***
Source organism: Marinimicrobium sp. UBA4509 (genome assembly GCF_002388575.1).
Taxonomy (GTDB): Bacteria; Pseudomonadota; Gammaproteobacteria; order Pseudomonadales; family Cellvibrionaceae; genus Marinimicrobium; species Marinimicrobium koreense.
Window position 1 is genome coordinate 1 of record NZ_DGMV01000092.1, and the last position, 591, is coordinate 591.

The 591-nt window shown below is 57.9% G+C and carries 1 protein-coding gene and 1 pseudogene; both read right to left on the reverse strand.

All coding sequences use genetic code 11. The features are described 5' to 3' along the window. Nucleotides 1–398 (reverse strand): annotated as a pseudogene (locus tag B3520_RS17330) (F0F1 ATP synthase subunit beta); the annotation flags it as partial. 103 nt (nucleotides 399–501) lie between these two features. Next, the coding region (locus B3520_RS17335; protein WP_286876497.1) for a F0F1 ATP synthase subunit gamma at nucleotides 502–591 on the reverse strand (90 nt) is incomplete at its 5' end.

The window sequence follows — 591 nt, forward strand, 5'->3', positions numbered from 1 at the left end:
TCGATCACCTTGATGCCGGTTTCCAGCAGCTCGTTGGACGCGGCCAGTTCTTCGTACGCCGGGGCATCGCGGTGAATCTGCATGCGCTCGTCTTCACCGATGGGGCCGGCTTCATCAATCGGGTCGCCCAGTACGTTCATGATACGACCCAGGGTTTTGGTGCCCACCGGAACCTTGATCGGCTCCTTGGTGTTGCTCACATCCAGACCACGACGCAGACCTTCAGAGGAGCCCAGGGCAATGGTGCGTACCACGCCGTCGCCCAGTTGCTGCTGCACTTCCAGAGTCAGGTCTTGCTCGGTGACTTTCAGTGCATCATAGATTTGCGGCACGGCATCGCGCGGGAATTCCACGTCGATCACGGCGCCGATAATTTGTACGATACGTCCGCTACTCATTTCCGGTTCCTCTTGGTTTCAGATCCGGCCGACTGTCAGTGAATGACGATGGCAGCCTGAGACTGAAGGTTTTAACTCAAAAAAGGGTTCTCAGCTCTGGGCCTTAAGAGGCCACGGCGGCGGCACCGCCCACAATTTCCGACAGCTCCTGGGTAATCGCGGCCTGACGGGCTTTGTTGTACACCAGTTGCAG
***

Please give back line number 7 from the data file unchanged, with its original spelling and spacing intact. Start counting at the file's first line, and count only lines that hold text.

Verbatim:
TCGATCACCTTGATGCCGGTTTCCAGCAGCTCGTTGGACGCGGCCAGTTCTTCGTACGCCGGGGCATCGCGGTGAATCTGCATGCGCTCGTCTTCACCGATGGGGCCGGCTTCATCAATCGGGTCGCCCAGTACGTTCATGATACGACCCAGGGTTTTGGTGCCCACCGGAACCTTGATCGGCTCCTTGGTGTTGCTCACATCCAGACCACGACGCAGACCTTCAGAGGAGCCCAGGGCAATGGTGCGTACCACGCCGTCGCCCAGTTGCTGCTGCACTTCCAGAGTCAGGTCTTGCTCGGTGACTTTCAGTGCATCATAGATTTGCGGCACGGCATCGCGCGGGAATTCCACGTCGATCACGGCGCCGATAATTTGTACGATACGTCCGCTACTCATTTCCGGTTCCTCTTGGTTTCAGATCCGGCCGACTGTCAGTGAATGACGATGGCAGCCTGAGACTGAAGGTTTTAACTCAAAAAAGGGTTCTCAGCTCTGGGCCTTAAGAGGCCACGGCGGCGGCACCGCCCACAATTTCCGACAGCTCCTGGGTAATCGCGGCCTGACGGGCTTTGTTGTACACCAGTTGCAG